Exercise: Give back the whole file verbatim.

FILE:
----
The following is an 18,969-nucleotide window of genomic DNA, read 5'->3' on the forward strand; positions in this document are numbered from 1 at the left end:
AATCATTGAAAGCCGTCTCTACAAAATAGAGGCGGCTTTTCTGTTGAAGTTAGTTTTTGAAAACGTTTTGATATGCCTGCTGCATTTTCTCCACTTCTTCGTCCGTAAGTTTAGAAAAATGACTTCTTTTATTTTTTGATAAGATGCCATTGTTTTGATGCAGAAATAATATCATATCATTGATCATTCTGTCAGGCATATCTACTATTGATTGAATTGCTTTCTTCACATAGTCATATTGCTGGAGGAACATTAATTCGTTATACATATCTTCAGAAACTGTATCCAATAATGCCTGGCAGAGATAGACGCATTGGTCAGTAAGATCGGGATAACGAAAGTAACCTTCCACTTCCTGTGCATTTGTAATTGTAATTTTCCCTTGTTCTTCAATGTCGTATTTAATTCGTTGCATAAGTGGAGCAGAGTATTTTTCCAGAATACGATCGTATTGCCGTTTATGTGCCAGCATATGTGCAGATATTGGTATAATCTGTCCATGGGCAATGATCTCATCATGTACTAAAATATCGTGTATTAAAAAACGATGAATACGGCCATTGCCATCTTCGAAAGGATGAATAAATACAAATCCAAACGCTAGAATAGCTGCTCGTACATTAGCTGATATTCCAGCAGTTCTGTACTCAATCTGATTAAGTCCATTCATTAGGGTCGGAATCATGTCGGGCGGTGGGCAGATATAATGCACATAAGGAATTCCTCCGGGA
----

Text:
The following is an 18,969-nucleotide window of genomic DNA, read 5'->3' on the forward strand; positions in this document are numbered from 1 at the left end:
AATCATTGAAAGCCGTCTCTACAAAATAGAGGCGGCTTTTCTGTTGAAGTTAGTTTTTGAAAACGTTTTGATATGCCTGCTGCATTTTCTCCACTTCTTCGTCCGTAAGTTTAGAAAAATGACTTCTTTTATTTTTTGATAAGATGCCATTGTTTTGATGCAGAAATAATATCATATCATTGATCATTCTGTCAGGCATATCTACTATTGATTGAATTGCTTTCTTCACATAGTCATATTGCTGGAGGAACATTAATTCGTTATACATATCTTCAGAAACTGTATCCAATAATGCCTGGCAGAGATAGACGCATTGGTCAGTAAGATCGGGATAACGAAAGTAACCTTCCACTTCCTGTGCATTTGTAATTGTAATTTTCCCTTGTTCTTCAATGTCGTATTTAATTCGTTGCATAAGTGGAGCAGAGTATTTTTCCAGAATACGATCGTATTGCCGTTTATGTGCCAGCATATGTGCAGATATTGGTATAATCTGTCCATGGGCAATGATCTCATCATGTACTAAAATATCGTGTATTAAAAAACGATGAATACGGCCATTGCCATCTTCGAAAGGATGAATAAATACAAATCCAAACGCTAGAATAGCTGCTCGTACATTAGCTGATATTCCAGCAGTTCTGTACTCAATCTGATTAAGTCCATTCATTAGGGTCGGAATCATGTCGGGCGGTGGGCAGATATAATGCACATAAGGAATTCCTCCGGGA